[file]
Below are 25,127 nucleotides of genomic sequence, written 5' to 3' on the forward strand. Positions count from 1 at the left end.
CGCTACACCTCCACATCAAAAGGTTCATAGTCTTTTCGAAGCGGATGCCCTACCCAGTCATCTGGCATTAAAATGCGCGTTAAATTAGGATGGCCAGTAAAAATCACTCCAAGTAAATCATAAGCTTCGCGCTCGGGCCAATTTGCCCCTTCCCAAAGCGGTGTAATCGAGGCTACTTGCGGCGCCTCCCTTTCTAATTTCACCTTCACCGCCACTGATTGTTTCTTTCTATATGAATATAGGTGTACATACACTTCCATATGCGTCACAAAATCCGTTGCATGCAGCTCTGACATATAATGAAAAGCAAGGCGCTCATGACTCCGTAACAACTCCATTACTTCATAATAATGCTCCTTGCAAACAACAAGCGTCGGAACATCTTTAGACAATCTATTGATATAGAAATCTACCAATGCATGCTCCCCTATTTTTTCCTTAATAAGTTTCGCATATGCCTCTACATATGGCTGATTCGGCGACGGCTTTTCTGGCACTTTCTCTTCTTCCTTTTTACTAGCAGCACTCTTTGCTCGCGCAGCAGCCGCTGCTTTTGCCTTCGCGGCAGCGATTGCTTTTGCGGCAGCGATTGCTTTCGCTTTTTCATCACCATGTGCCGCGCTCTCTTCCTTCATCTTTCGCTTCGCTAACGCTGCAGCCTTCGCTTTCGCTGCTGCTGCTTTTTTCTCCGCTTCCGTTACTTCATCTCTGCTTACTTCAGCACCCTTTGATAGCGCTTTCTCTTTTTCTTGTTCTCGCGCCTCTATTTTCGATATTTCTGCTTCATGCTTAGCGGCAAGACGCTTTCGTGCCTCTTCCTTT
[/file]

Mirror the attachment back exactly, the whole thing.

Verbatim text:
Below are 25,127 nucleotides of genomic sequence, written 5' to 3' on the forward strand. Positions count from 1 at the left end.
CGCTACACCTCCACATCAAAAGGTTCATAGTCTTTTCGAAGCGGATGCCCTACCCAGTCATCTGGCATTAAAATGCGCGTTAAATTAGGATGGCCAGTAAAAATCACTCCAAGTAAATCATAAGCTTCGCGCTCGGGCCAATTTGCCCCTTCCCAAAGCGGTGTAATCGAGGCTACTTGCGGCGCCTCCCTTTCTAATTTCACCTTCACCGCCACTGATTGTTTCTTTCTATATGAATATAGGTGTACATACACTTCCATATGCGTCACAAAATCCGTTGCATGCAGCTCTGACATATAATGAAAAGCAAGGCGCTCATGACTCCGTAACAACTCCATTACTTCATAATAATGCTCCTTGCAAACAACAAGCGTCGGAACATCTTTAGACAATCTATTGATATAGAAATCTACCAATGCATGCTCCCCTATTTTTTCCTTAATAAGTTTCGCATATGCCTCTACATATGGCTGATTCGGCGACGGCTTTTCTGGCACTTTCTCTTCTTCCTTTTTACTAGCAGCACTCTTTGCTCGCGCAGCAGCCGCTGCTTTTGCCTTCGCGGCAGCGATTGCTTTTGCGGCAGCGATTGCTTTCGCTTTTTCATCACCATGTGCCGCGCTCTCTTCCTTCATCTTTCGCTTCGCTAACGCTGCAGCCTTCGCTTTCGCTGCTGCTGCTTTTTTCTCCGCTTCCGTTACTTCATCTCTGCTTACTTCAGCACCCTTTGATAGCGCTTTCTCTTTTTCTTGTTCTCGCGCCTCTATTTTCGATATTTCTGCTTCATGCTTAGCGGCAAGACGCTTTCGTGCCTCTTCCTTT